Illustrating Molecular Events with Light: A Perspective on Optical Reporter Genes
A major medical success achieved in the last century was the decline of the overall mortality rate of cancer patients by providing high-quality medical care. Many groundbreaking discoveries along with imaging formed the base of this achievement in modern medicine. Noninvasive molecular imaging using small animals is a relatively recent field as compared to clinical imaging in biomedical science. Rapid development in imaging strategies and imaging instrumentations quickly brought this field to the forefront of modern medicine and is now contributing to the development of the very basic steps of clinical imaging. Noninvasive molecular imaging can be categorized into direct and indirect imaging. Theoretically, indirect imaging involves reporter genes that after introduction in cells or animals indirectly measure the expression of an endogenous gene or promoter, while direct imaging engages those molecular probes that attempt to monitor a specific molecular process (e.g., receptor/ligand binding) in living cells or animals.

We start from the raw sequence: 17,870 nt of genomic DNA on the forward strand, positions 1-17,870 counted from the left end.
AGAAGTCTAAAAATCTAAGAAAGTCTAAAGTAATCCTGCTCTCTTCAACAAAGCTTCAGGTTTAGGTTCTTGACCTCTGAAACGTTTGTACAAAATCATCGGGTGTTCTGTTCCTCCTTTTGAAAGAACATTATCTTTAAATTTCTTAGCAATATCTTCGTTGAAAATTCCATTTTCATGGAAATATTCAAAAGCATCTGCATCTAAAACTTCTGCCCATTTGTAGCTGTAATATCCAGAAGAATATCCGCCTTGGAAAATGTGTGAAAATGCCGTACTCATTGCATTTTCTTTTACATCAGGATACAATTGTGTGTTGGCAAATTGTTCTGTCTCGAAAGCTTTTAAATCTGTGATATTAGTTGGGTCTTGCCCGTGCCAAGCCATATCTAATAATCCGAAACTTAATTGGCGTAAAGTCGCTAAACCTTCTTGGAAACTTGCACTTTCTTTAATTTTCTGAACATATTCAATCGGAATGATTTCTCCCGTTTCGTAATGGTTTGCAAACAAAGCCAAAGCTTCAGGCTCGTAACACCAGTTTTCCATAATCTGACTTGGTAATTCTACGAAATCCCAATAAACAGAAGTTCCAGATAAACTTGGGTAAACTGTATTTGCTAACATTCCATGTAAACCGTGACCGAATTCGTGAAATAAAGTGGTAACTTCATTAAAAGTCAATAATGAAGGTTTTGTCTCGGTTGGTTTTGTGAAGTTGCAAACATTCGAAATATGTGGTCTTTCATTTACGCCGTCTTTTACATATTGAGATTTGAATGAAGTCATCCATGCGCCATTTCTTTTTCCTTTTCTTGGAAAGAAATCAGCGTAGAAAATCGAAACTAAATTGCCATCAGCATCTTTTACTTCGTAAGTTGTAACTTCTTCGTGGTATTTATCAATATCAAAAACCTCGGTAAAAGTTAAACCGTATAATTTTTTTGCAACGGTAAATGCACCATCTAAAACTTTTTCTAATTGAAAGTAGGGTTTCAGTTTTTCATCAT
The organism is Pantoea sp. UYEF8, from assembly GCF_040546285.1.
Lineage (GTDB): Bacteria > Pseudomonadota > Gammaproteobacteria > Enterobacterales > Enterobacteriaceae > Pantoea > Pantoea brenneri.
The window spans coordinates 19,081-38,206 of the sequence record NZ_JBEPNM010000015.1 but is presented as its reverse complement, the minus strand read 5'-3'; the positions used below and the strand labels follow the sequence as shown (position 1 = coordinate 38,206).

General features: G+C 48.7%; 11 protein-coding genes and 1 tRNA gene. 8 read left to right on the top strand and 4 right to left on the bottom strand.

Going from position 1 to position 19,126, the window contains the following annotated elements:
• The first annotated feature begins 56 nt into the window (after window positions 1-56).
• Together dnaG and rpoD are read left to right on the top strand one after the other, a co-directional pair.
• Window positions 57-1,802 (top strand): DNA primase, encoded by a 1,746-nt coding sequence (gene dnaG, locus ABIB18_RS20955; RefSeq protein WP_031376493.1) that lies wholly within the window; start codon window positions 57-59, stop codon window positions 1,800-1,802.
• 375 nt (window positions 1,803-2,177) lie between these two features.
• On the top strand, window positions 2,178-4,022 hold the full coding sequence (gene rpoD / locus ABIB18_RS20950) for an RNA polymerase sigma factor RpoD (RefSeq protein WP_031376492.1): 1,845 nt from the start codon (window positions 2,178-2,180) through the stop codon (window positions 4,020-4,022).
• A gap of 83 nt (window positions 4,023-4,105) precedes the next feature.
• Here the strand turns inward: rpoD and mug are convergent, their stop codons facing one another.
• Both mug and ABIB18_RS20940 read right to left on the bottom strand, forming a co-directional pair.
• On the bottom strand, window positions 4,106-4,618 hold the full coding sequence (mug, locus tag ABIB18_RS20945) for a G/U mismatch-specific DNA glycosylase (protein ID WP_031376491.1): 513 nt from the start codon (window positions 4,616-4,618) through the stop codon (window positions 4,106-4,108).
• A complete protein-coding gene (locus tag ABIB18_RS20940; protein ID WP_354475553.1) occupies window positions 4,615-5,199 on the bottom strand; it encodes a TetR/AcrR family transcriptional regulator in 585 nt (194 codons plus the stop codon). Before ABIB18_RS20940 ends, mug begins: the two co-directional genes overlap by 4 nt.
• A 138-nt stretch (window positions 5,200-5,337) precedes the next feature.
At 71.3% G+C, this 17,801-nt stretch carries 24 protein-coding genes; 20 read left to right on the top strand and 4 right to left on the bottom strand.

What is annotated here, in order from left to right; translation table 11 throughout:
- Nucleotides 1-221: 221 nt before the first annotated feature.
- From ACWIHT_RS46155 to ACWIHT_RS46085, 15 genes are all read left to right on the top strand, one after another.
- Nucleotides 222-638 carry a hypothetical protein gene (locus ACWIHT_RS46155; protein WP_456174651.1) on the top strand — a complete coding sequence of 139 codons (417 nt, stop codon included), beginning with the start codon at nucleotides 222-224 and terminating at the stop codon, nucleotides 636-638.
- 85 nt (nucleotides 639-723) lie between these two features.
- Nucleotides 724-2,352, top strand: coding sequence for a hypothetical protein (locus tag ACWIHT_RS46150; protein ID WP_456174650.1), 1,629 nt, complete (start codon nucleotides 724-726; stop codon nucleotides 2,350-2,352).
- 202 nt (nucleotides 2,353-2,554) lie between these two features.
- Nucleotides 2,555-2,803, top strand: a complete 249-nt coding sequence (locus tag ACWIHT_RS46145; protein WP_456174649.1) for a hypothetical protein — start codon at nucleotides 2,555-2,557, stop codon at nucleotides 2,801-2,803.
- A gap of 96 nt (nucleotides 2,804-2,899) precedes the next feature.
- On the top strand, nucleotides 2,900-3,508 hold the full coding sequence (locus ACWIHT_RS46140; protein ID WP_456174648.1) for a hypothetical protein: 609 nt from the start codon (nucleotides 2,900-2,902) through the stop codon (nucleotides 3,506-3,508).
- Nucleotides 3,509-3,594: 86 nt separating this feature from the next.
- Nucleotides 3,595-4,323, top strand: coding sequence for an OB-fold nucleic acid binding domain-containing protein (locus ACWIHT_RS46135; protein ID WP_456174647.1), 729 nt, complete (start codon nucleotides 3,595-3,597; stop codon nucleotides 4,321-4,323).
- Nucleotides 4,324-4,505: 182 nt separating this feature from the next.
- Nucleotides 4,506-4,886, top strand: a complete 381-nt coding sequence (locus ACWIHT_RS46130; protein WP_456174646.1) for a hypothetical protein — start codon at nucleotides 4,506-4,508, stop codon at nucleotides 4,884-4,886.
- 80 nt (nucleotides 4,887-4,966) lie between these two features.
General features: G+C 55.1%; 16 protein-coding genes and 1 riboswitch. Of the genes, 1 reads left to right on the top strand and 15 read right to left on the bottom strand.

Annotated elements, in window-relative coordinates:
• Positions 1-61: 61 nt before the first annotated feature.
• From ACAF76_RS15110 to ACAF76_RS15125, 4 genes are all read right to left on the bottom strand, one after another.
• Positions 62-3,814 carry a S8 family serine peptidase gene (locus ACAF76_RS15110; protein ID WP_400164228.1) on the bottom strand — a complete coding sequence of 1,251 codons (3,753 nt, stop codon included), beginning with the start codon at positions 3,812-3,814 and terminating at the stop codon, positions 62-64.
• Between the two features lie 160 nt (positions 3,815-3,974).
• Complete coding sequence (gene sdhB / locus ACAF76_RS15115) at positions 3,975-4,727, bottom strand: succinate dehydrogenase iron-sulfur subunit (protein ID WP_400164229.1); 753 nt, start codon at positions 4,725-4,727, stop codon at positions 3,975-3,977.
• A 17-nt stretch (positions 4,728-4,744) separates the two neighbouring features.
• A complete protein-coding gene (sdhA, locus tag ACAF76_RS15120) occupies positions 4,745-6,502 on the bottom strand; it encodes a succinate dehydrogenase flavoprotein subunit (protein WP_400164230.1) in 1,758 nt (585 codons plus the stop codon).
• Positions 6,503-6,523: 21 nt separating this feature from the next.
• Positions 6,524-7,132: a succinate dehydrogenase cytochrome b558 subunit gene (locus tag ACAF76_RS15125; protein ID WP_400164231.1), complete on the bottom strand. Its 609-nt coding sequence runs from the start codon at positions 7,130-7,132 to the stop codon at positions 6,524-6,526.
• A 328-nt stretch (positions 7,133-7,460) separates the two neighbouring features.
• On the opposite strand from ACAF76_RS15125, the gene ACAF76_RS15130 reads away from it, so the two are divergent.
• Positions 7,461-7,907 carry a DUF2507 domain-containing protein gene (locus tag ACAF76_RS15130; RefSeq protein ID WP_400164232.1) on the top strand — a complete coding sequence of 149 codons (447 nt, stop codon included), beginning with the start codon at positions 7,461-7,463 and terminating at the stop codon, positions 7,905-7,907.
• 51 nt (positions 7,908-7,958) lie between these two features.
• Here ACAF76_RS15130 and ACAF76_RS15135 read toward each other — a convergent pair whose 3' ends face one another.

KeywordsReporter Gene Fluorescence Resonance Energy Transfer Bioluminescence Imaging Cell Trafficking Fluorescence Imaging System
The author sincerely acknowledges the mentorship, guidance, and encouragement from Prof. Sanjiv Sam Gambhir throughout her research in this exciting field of molecular imaging. The author further wishes to express her gratitude to Drs. Abhijit De and Drs. Shariar Yaghoubi for their help and for the critical review of the manuscript and thanks all of her colleagues at Stanford and UCLA for their help and support.
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